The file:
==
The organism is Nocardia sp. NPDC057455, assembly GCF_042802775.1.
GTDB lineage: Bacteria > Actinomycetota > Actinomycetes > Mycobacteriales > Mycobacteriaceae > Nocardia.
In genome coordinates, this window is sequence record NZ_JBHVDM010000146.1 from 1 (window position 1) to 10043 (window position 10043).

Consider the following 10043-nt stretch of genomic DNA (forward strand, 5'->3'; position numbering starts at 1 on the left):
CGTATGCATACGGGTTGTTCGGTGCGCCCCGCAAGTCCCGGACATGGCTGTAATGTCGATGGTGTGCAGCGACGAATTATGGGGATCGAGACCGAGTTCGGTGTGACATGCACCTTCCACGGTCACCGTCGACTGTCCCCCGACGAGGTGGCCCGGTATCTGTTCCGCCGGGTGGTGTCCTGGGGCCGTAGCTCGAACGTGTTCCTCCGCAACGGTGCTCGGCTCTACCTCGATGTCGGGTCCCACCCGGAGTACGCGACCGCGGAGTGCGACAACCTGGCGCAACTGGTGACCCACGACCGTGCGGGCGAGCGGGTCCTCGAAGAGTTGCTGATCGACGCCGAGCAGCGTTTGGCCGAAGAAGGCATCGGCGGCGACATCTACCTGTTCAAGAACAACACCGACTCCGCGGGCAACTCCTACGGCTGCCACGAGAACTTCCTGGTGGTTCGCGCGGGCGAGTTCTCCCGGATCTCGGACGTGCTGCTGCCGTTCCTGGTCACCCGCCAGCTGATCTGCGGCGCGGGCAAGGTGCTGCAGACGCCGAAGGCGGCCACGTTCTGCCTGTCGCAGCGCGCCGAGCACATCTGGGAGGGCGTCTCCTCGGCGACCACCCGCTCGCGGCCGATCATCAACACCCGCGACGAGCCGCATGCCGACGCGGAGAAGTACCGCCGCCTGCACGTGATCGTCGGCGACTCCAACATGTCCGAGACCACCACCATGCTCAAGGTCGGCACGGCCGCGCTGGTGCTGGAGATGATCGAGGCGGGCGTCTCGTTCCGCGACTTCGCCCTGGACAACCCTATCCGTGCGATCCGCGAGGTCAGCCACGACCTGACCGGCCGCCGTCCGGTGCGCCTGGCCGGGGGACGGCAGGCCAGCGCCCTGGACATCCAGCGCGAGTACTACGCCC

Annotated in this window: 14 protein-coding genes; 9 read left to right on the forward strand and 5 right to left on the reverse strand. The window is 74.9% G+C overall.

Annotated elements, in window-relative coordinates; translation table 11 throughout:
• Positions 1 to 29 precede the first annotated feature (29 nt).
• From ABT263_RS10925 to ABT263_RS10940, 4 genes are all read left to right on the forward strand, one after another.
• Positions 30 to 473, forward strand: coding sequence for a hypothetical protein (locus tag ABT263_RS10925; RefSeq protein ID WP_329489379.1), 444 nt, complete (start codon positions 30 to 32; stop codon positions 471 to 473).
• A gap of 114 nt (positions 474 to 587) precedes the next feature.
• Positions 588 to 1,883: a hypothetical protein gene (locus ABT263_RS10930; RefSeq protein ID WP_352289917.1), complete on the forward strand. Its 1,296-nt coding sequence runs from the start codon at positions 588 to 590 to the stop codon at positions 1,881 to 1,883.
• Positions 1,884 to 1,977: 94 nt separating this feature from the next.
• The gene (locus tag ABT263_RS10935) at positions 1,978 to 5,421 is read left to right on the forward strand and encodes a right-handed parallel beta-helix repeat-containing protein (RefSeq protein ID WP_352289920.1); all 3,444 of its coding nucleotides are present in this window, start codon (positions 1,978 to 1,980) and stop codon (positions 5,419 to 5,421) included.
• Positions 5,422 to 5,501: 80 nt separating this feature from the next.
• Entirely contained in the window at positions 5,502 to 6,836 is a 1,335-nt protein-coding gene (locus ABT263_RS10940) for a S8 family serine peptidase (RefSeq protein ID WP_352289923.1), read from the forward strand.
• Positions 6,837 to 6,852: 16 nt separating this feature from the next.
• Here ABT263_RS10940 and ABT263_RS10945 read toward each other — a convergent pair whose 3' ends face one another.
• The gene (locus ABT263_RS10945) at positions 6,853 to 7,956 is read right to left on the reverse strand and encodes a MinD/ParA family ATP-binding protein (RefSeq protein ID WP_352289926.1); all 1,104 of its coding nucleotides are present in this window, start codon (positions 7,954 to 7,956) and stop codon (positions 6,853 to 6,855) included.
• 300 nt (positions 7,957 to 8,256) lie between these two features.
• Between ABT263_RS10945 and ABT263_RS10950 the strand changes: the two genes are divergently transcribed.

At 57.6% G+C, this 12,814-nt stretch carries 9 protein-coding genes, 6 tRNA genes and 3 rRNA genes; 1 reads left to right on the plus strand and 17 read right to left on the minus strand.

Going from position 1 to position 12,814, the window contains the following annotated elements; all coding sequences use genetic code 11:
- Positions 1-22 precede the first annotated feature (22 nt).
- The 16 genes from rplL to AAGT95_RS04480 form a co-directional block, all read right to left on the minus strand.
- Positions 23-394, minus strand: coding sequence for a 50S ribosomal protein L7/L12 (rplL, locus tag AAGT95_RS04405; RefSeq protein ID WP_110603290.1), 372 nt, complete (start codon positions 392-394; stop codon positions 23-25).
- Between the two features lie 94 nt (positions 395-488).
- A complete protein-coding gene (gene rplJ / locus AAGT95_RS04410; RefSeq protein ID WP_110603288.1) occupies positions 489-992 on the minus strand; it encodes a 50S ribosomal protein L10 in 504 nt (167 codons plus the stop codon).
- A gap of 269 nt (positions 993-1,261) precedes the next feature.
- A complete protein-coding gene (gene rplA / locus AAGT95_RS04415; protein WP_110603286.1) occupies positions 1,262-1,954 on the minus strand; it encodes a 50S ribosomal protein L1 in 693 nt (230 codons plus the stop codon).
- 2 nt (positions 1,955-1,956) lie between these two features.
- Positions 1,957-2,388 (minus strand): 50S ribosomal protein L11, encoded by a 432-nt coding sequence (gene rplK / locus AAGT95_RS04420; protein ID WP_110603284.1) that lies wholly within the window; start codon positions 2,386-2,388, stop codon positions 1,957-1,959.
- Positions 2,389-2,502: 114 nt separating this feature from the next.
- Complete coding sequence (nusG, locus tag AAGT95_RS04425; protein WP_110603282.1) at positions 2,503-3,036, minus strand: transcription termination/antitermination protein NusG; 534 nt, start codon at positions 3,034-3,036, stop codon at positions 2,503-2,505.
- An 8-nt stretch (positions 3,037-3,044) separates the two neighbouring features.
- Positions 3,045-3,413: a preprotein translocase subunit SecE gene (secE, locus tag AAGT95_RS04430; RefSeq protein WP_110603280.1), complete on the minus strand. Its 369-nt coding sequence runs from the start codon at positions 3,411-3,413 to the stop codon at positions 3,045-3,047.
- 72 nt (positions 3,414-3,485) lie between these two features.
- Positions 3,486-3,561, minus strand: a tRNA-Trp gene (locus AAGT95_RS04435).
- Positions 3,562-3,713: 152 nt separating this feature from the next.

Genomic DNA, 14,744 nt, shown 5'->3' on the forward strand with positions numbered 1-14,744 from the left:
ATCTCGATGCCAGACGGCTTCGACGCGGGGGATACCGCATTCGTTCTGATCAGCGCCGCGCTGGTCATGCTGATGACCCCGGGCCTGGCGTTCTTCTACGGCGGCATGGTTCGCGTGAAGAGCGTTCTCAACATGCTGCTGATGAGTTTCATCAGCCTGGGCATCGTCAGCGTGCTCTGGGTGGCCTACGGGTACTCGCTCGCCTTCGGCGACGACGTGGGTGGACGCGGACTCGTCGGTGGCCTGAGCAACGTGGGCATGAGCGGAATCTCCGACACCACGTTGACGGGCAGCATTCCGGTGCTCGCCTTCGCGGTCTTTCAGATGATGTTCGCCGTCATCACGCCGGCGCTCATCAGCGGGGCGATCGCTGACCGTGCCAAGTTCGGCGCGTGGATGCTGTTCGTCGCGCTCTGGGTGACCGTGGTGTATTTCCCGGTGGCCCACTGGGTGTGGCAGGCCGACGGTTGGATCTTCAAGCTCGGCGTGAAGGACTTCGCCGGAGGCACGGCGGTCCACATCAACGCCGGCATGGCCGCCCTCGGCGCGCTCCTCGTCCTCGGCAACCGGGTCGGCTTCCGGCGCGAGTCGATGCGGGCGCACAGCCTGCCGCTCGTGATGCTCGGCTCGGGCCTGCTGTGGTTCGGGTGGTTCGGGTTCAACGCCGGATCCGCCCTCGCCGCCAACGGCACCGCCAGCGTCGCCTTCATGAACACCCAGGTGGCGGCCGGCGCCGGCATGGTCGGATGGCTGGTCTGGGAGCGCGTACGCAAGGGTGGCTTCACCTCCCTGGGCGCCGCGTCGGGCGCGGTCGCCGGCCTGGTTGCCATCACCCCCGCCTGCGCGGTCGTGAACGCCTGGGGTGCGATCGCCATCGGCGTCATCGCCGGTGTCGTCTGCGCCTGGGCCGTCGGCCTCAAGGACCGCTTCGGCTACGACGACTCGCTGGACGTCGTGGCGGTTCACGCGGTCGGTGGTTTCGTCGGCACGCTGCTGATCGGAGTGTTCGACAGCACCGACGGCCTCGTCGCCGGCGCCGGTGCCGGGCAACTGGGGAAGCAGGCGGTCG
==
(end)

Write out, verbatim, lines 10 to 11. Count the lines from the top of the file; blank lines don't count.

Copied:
• Positions 30 to 473, forward strand: coding sequence for a hypothetical protein (locus tag ABT263_RS10925; RefSeq protein ID WP_329489379.1), 444 nt, complete (start codon positions 30 to 32; stop codon positions 471 to 473).
• A gap of 114 nt (positions 474 to 587) precedes the next feature.